Are Israeli-French second class citizens ?

Open Letter from Jonathan-Simon Sellem to the Consul General of France in Jerusalem, Frederic Desagneaux.

Jonathan Simon Sellem is a candidate from the center-right in the French legislative elections on May 26th, 2013 (district of Israel, Greece, Italy, Cyprus, Malta, San Marino, Turkey and the Vatican).

Mr. Consul General of France in Jerusalem in relation with the Palestinian Authority,

At the Parliamentary elections in 2012, several French-Israeli citizens visited your consulate in order to vote and were refused to do so: they were not allowed to vote in their capital Jerusalem, and had to go to Ramallah. Many of those people argued that they haven’t received any notification regarding a change of polling.

Being yourself in charge of the French relations with the Palestinian entity (and not with Israel despite the fact that your offices are located in the united and indivisible capital of the Jewish State), you can’t ignore that for an Israeli or a Franco-Israeli, it is illegal to enter into the territories administered by the Palestinians, particularly because of high risk of terrorist attack.

And even if an authorization were issued, everyone remembers the lynching of Israelis by Palestinian raging hordes.

In order to avoid a media scandal, and the threat of cancellation of the elections for obstructing a citizen’s vote, in June 2012, you put your personal vehicle, as well as your bodyguards, at the disposition of some Franco-Israeli voters to escort them safely to Ramallah so that they can fulfill their civic duty.

Is this unique situation likely to reoccur?

Is your consulate preparing to set up armored, secured buses, escorted by the French army, in order to protect French citizens of Israel, like in Mali for example, and to enable them, if they live in the Disputed Territories of Judea and Samaria, to vote in Ramallah?

Would it not be wiser (and cheaper) for their safety, to allow those French who live in the settlements (which are legal according to the International law as you know), and who until now depended on the Consulate in Jerusalem, to vote in your own offices, like before?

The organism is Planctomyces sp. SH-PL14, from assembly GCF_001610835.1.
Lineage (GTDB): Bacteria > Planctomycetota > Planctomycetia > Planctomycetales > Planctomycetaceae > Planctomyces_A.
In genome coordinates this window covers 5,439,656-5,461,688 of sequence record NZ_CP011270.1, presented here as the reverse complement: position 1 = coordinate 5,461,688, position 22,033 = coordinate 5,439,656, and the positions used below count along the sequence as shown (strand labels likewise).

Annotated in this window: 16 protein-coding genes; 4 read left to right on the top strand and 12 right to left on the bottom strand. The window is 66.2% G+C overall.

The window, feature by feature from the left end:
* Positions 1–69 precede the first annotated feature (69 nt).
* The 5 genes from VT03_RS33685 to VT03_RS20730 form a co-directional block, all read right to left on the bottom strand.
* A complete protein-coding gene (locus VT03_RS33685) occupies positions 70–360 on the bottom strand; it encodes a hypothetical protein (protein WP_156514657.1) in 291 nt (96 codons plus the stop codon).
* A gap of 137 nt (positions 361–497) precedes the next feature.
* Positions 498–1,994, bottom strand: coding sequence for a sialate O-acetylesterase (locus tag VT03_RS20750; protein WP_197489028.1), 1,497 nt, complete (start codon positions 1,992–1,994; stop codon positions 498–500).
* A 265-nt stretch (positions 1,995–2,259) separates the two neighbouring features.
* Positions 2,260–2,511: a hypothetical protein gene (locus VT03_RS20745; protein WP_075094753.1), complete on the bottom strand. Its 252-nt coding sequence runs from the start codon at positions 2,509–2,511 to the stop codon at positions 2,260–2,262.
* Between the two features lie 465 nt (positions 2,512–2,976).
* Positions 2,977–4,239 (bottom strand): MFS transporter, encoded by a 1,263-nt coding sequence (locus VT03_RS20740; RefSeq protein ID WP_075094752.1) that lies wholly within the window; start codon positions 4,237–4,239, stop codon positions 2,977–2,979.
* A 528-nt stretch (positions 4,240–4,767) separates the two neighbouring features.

I received, during the second week of April 2013, from two French citizens living in the settlement of Ofra, letters addressed to them. These letters, received on 11 April 2013, explained that they were “removed from the electoral lists of Jerusalem unless they re-register before March 20, 2013.” The letter added that if they wish to launch an appeal to contest this decision, they should address the Tribunal d’Instance de Paris.

In other terms, France is currently purging French citizens from her electoral lists and deprives them almost completely of any opportunity to contest this reality.

By denying the Jews the right to live in the Disputed Territories, France is granting herself the right of illegitimate interference in the internal affairs of a tierce country (in case you don’t understand this, imagine Israel encouraging Separatist Corsicans).

The fact that France, who deported her Jews 70 years ago, does not protest when the Palestinians want to do the same in Judea and Samaria (the Germans called it a Judenrein territory – cleansed of Jews) is already inacceptable. But in addition, the fact that the country of Human Rights removes from its expatriate or bi-national citizens the right to vote, according to no government decision whatsoever, seems to me illegal.

According to the Constitutional Council, this could lead to the invalidation, not only of the previous elections, but of the partial legislative elections planned for the end of May 2013, because it is more than certain that one of the defeated candidates will point to this irregularity.

Mr. Consul, I am not a diplomat, and I do not have to use a diplomatic language: you have the right to dislike Israel and its Franco-Israeli inhabitants, even though, may I remind you that they pay your salary and that you are at their service. Please respect the rule of law, and have at heart to protect their right to vote. If elections are often masquerades within the entity you interact with, both for Israel and France, democracy is extremely important and deserves to be respected.

Your duty is not to enable, but to facilitate, assist and advise the Franco-Israeli citizens, wherever they live in our district, to go to the polls.

You should cancel any radiation from the electoral lists, especially since they have reached the recipients after the deadline you set, and because you personally disagree with the fact that Franco-Israelis live in Judea and Samaria, you shouldn’t deny them the right to vote, peacefully and safely, in Jerusalem.

Your neutrality is your mandate.

Jonathan Simon Sellem –
This Op-Ed is also available in French at Union-Républicaine website.

About the Author
Jonathan-Simon Sellem was elected (in 2014) Representative of the French people living in Israel and is currently journalist. Former newscaster who made alyah in 2006 as war reporter during the 2nd Lebanon War, he is now the editor-in-chief of the main Israeli-French speaking media outlet, JSSNews.